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Kevin McCready

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Everything posted by Kevin McCready

  1. Is this the answer? Also despite google and duckduckgo I don't know what 1. galvanised swivel bar is 2. H-Lock
  2. Amazing stuff! The buoy is pretty much smack bang between Kawau and Coromandel 36.433437,175.13031 Is there a quick way to see how many major wave trains are active? At a glance, Peak Spread over a few days seems to be tide-correlated? So that might not be the measure.
  3. Thanks Matt I'll have to get mine fixed. Have been meaning to sew some measuring tapes to the links so now is a good chance.
  4. Sounds like blaming roads for accidents. Though driving up Hunua Range the other day some idiots in the Roads Dept had put a 100 km speed limit sign at the exact part of the road where it starts up the gorge and becomes narrow and gets very windy and my max safe speed was 50 km/hr!! Made me want to start a website: stupidthingsIsawtoday.com
  5. Am I wrong? My depth sounder picked up very shallow sunken danger in an area which I estimated at 1/4 nm off the eastern entrance to Waiau Bay which didn't seem marked on my updated chart. Scary, but didn't touch. I was too busy hightailing it out of there to think of pressing MOB to record the exact location and am not inclined to try again. Comments?
  6. Thanks Matt. Leaving aside the budget for a moment, what boats would be on a good short list of modern designs that ?would give equivalent safety and perhaps forgiveness for short-handed crew.
  7. To take a slightly different tack and pick up on Matt's point about the increased options in vessels these days, are there any boats of more modern design and open transom that would do the trick?
  8. I have to agree with erice. Offshore is a quantum leap in terms of experience required, possible risk, Cat 1 standards for the boat (good liferaft alone adds big bucks, not to mention reliable self steering of more than one kind) and backups of backups for most of your systems. I also dreamt of long offshore voyages perhaps single-handed or with small crew. Having done a 32 day trip from Tahiti to Chile, I now would not do an extended voyage with fewer than four crew (for safe and not too tiring watch rotations). This probably means a bigger boat. Have fun.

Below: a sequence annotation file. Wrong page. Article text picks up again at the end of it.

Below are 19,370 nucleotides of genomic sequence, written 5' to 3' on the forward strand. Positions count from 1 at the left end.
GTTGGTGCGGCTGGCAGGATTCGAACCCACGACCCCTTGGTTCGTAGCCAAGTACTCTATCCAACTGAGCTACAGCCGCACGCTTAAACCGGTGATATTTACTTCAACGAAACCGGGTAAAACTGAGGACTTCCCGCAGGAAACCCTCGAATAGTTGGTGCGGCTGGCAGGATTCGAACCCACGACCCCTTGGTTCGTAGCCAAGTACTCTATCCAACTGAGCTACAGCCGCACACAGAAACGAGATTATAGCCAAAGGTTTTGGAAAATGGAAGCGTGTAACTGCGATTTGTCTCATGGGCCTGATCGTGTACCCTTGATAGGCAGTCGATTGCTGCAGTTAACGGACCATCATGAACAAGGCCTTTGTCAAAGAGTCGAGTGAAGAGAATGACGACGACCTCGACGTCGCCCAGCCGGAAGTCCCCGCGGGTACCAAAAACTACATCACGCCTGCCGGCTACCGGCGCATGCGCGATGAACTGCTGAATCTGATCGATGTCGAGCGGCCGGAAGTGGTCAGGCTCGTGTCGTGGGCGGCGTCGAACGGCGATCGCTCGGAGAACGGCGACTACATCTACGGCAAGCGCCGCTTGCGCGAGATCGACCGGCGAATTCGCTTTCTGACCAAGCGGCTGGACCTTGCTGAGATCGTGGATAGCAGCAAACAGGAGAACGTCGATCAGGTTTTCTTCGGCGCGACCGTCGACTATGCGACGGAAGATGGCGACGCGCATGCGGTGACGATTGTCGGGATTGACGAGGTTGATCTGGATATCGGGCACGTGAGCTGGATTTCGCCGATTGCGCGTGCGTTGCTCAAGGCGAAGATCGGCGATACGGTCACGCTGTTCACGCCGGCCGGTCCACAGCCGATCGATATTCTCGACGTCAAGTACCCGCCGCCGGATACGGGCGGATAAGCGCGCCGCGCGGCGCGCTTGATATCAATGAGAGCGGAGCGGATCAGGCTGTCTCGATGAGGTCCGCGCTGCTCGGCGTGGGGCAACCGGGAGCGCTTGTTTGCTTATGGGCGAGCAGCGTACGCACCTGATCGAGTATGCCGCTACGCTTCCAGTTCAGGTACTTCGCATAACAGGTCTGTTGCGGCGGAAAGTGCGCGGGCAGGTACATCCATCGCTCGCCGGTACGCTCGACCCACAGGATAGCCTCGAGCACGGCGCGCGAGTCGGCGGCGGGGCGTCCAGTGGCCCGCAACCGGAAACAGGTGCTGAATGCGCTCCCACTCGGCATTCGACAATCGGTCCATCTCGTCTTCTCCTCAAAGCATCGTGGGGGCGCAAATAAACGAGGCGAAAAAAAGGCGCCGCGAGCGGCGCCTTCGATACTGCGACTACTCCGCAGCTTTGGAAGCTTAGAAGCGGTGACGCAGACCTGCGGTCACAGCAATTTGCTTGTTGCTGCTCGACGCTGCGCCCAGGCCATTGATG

9. OK done again. I'm enjoying my new job as a click monkey, but it's worth it for your great website Matt!
  10. OK done! But just to let you know, I'm unclear what "the advert" is and no advert seems to show on my browser.
  11. Hey Rigger. Sounds like fun. Am I misunderstanding though? Don't you bring it down to the horizon not meridian?
  12. Wow, awesome DavidT, Thanks so much. It puts me in mind that someone should invent a nice sextant training app. It would be linked to a GPS and tell you the angle you should expect and your margin of error in nm.
  13. Hoping to get an idea from the granddads and other old salts with more experience than me, how many days experience and practice did it take you to take decent sightings on the bouncy waves?
  14. tuffyluffy, after a few days at sea perhaps your gismos will run out of power? Do the Davis plastic sextants float? Maybe. But you'd be pretty silly to rely on it. If your sextant is on a lanyard around your neck and you are tethered on, as you should be at sea taking readings, it's pretty unlikely to go overboard. Whereas I can see electrics failing as much more likely.